Best. Online. Discussion. Argument. Ever !

And for the note, 17 cubic somethings (being a continental European I refuse to accept the existence of those weird hoojoo Imperial measurements) means 17 cubes. And actually, your definition:

cubic foot: (noun) the volume equal to a cube one foot on each side

Says exactly that, and 17 cubic feet are 17 volumes equal to a cube one foot on each side. :)

mdt |

Stone Shape says it has an area of 10 cubic feet + 1 cubic foot/level, which at minimum casting level (7) is a brick approximately 2'x2'x4'...

This seems exceedingly small for a 4th level spell!

Is it intended to be 10' + 1'/level in each dimension? So at 7th level it'd be 17'x17'x17' -- 4913 cubic feet?

Just to add another wrinkle to the argument...

From reading it, it could be read as 10' + 1' per level. Which would put it at 7th level as 77 cubic feat. ;)

That's not the way it should be interpreted, obviously, but it could be just to add to the general hubbub.

Actually, that's not too bad a number, somewhere in between the correct interpretation (which is all but useless for actually making holes in walls given the actual dimensions of most practical dungeons) and the ungodly amount of space the alternate reading would make it (17 cubed, way too much).

7th level : 77 cubic feat (approx 4.25x4.25x4.25)

10th level : 110 cubic feat (approx 4.8x4.8x4.8)

20th level : 220 cubic feat (approx 6x6x6)

KenderKin |

Stone shape could also be used to remove stone from around a large chunk of stone, creating a much larger hole than is being calculated.

Basically you need to create trenchs around that are likely hand-wide and one foot deep, lets make that a 1X1X1 trench so that 17 cubic feet would make a big door, there would just be a big piece left over...

Ravingdork |

Are you guys thinking of 17 feet^3 (or 17 feet cubed)?

My math major friend tells me that, that is entirely different from 17 cubic feet.

The former would make up a 17x1x1' shape (or a different iteration with the same volume). The latter would make up a 17x17x17' shape.

Furthermore, I asked this exact question (that of the OP) to the v3.5 game designers a long time ago, and they confirmed that I was right.

If I can track that response down, I will post it for you.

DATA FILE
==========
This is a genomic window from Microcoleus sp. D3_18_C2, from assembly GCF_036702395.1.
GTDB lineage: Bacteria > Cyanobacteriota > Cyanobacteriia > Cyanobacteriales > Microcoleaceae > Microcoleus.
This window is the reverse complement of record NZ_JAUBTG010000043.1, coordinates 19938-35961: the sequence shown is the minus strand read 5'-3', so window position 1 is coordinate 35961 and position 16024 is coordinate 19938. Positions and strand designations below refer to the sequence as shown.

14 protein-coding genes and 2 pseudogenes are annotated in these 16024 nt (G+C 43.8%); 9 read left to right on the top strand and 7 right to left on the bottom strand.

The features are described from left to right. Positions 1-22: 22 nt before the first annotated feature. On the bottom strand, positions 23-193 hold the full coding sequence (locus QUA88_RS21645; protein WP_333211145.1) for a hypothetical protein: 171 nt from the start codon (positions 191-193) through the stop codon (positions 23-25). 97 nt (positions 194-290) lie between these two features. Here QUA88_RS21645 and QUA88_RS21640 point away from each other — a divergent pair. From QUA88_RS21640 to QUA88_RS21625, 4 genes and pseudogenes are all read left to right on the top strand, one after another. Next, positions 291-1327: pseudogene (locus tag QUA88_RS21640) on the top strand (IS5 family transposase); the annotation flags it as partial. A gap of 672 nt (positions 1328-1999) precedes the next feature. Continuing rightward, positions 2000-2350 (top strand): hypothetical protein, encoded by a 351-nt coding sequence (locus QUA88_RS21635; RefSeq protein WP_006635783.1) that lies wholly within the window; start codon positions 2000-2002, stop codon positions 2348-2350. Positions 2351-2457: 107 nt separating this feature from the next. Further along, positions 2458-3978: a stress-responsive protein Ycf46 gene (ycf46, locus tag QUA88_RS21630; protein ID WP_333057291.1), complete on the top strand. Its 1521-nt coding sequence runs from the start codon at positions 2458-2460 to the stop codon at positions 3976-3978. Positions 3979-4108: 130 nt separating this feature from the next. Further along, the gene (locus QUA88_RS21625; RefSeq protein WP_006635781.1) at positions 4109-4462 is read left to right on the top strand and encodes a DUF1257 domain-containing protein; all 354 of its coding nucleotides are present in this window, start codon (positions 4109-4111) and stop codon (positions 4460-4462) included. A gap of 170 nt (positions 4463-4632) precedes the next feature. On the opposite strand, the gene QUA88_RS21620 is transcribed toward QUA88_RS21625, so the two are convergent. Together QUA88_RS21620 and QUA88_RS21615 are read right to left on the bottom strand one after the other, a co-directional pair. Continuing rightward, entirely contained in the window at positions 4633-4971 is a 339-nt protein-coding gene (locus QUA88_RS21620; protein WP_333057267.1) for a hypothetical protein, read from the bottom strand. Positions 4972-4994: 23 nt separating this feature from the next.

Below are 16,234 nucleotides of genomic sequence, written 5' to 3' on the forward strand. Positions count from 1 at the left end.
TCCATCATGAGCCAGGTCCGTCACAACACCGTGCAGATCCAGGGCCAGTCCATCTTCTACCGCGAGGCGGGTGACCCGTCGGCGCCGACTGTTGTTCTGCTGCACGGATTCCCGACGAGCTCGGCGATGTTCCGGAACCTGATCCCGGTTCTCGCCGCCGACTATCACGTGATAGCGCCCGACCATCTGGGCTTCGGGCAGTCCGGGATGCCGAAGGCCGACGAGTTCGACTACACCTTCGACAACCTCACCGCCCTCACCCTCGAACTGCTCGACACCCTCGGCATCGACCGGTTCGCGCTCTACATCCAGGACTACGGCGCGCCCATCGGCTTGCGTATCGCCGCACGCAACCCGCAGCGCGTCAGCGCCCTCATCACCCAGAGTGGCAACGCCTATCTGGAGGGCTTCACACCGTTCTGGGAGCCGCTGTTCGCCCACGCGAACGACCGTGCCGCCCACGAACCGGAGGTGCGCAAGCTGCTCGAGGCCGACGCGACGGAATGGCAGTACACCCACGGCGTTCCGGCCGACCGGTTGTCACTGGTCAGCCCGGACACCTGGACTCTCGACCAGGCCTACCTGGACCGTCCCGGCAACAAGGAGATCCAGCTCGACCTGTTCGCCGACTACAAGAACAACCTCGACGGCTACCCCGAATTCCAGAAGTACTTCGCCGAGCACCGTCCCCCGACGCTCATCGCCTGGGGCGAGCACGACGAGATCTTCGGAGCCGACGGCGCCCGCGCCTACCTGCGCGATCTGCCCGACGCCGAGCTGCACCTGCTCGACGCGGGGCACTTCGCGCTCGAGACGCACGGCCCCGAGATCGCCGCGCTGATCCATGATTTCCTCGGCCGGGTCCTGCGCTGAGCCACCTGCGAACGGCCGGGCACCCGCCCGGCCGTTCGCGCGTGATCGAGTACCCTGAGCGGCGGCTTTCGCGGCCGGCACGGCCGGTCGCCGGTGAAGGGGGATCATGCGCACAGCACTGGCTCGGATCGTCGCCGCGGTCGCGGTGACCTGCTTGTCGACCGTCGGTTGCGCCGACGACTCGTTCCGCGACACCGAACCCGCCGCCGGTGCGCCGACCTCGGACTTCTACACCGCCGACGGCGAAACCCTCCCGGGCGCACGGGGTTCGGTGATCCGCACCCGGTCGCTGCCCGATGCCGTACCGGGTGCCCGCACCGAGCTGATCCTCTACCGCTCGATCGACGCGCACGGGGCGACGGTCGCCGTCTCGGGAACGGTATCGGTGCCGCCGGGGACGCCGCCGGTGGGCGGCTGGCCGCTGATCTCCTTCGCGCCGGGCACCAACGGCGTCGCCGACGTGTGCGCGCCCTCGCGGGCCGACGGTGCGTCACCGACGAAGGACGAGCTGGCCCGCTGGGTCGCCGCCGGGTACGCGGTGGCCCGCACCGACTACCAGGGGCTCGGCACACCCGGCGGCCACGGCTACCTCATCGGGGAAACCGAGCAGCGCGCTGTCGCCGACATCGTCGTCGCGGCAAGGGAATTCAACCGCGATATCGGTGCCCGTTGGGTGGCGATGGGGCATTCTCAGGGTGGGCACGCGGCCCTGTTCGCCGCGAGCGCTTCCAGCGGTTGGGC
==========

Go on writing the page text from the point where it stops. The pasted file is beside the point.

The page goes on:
EDIT: Did some online research and found some web sites that seem to support your interpretations as to what "X cubic feet" actually means.

Therefore, I propose that the game designers' INTENT is as per my interpretation, but the RAW (which I believe to be incorrectly written) is as per your interpretation.

wraithstrike |

Are you guys thinking of 17 feet^3 (or 17 feet cubed)?

My math major friend tells me that, that is entirely different from 17 cubic feet.

The former would make up a 17x1x1' shape (or a different iteration with the same volume). The latter would make up a 17x17x17' shape.

Furthermore, I asked this exact question (that of the OP) to the v3.5 game designers a long time ago, and they confirmed that I was right.

If I can track that response down, I will post it for you.

EDIT: Did some online research and found some web sites that seem to support your interpretations as to what "X cubic feet" actually means.

Therefore, I propose that the game designers' INTENT is as per my interpretation, but the RAW (which I believe to be incorrectly written) is as per your interpretation.

I took it as 17 cubic feet not 17 cubed. If the original designers meant 17 cubed they worded it incorrectly.

The spell does say cubic feet.

Ravingdork |

*lures Ravingdork close...*

*BONK*What a dork...

17^3 = 17 feet cubed :)

Um...I know that. That's what I said. My friend tells me that, that is different from 17 cubic feet, which is what the rules state.

EDIT: That is, the rules use the words "cubic feet" rather than "feet cubed."

Ravingdork |

A poster on another forum says that the math major I spoke with has the two terms reversed, that 17 cubic feet means the theoretical 17x1x1 configuration and that 17 feet cubed means the 17x17x17 configuration.

If that is the case, do you think the game designers might have mixed them up too?

wraithstrike |